The term paperwork may survive the digital age, but those who actually keep records and write reports only using paper are in greater danger.
Businesses today have to deal with large and varied amounts of “paperwork” in the form of documents received either in paper form or digitally.
Some have maintained a paper-based approach, printing out email attachments for example, whilst others have chosen to scan from paper to digital. Many have a hybrid approach maintaining both digital and paper records.
They often have one thing in common: they get extremely frustrated by the time they spend searching for information contained within documents.
It can be particularly annoying to realise, after an exhaustive search, that a document is lost.
This then causes even more work retrieving or rewriting the valuable data. Finding a misplaced document may deliver a small sense of purpose, but the time wasted in the search outweighs this.
Organising and controlling the storage and use of documents is known as document management. Unless we adopt some of the principles of document management, we are unlikely to be more organised. Therefore the cycle of frustration over lost or misplaced documents will come to haunt us again in the future.
For a business, the requirement to maintain documents is at a minimum a “legal thing”.
But document retention periods can be variable for non-statutory reasons dependent on the type of document or internal policy on storing documents for a certain period.
For example, keeping records of expenditure to support tax returns (up to seven years) or storing certain records concerning employment, which might be kept for longer for non-statutory reasons (up to when the employee reaches age 100).
Features of manual document management systems are filing cabinets and offsite storage. I’m always impressed in crime drama’s where UK companies can produce records of employees who worked for them twenty years ago within minutes, and without going offsite.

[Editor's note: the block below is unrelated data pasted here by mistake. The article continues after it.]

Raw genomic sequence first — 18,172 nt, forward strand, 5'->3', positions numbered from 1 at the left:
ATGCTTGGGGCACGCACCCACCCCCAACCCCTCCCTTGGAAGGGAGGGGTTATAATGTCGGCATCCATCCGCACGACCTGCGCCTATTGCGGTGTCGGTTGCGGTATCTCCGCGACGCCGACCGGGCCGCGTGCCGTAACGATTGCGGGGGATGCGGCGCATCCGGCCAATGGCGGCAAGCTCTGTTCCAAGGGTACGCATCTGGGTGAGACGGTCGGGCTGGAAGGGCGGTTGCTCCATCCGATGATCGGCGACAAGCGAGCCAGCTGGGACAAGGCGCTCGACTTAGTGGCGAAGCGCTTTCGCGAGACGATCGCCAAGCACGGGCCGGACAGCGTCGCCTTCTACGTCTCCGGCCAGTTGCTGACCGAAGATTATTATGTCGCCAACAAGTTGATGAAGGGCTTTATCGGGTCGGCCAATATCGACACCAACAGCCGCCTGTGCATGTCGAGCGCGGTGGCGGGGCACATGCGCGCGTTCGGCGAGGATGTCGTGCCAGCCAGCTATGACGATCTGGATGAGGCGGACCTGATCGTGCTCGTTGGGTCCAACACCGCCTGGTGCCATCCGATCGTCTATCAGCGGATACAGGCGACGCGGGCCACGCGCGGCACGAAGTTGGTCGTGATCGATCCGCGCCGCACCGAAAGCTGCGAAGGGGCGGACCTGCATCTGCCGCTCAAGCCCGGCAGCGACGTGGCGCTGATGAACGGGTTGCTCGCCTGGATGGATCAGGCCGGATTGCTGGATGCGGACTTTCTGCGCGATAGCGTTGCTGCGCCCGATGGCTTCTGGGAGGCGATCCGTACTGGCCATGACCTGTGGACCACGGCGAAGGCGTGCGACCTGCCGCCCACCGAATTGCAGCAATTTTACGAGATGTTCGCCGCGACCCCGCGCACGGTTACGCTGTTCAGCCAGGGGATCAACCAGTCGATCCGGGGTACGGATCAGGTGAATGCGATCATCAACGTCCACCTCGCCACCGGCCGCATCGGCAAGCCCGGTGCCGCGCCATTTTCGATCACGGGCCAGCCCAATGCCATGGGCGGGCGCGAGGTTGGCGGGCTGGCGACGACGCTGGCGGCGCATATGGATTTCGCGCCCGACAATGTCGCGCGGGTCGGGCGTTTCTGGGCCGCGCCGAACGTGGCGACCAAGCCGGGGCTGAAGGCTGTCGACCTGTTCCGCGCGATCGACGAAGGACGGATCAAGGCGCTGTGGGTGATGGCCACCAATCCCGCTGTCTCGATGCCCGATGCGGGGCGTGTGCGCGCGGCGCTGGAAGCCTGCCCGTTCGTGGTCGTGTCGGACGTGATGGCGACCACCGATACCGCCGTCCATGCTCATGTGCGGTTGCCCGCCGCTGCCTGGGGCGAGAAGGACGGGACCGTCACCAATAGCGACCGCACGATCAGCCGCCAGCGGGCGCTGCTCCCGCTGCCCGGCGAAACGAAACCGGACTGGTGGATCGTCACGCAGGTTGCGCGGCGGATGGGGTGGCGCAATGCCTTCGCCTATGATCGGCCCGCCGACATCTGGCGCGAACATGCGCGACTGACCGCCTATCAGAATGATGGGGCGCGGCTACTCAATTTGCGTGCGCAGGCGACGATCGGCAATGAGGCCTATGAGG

In reality, the space consumed by current documents held in filing cabinets can typically be as much as one-third of the office space rented.
The balance of records is kept offsite, where the cost per square foot of storage is lower. The skills and workload required to be organised and in control of your documents in this environment are significant.
The hybrid approach maintains all the features of the manual approach.
However, documents are also stored in many electronic repositories attached to different systems, a particular favourite being email. A new frustration is born if you discover a final version of a contract is stored in a colleague’s email.
Worse still is if the employee in question has since left and you have to recover the file from a back-up or face the embarrassment of asking the other party for a copy.
The skills and workload required to be organised and in control of your documents in this environment are beyond challenging.
Management and control
The digital approach, known as electronic document management (eDM), features a central store with access rights for those who have the approval to view particular documents.
Access to the documents is rapid and can be based on metadata (indexing of the documents) or document content using optical character recognition (OCR). This store can include documents that are received in paper form, which are then scanned, or in digital form.
Documents can be “captured” as email attachments or through integrations with other systems.
The skills and workload required to be organised and in control of documents in this environment are a lighter touch.
An eDM can make filing a part of the process rather than a separate activity or afterthought. The term “paperwork” may survive the digital age but there’s a chance, using an eDM, that its association with job dissatisfaction will decline.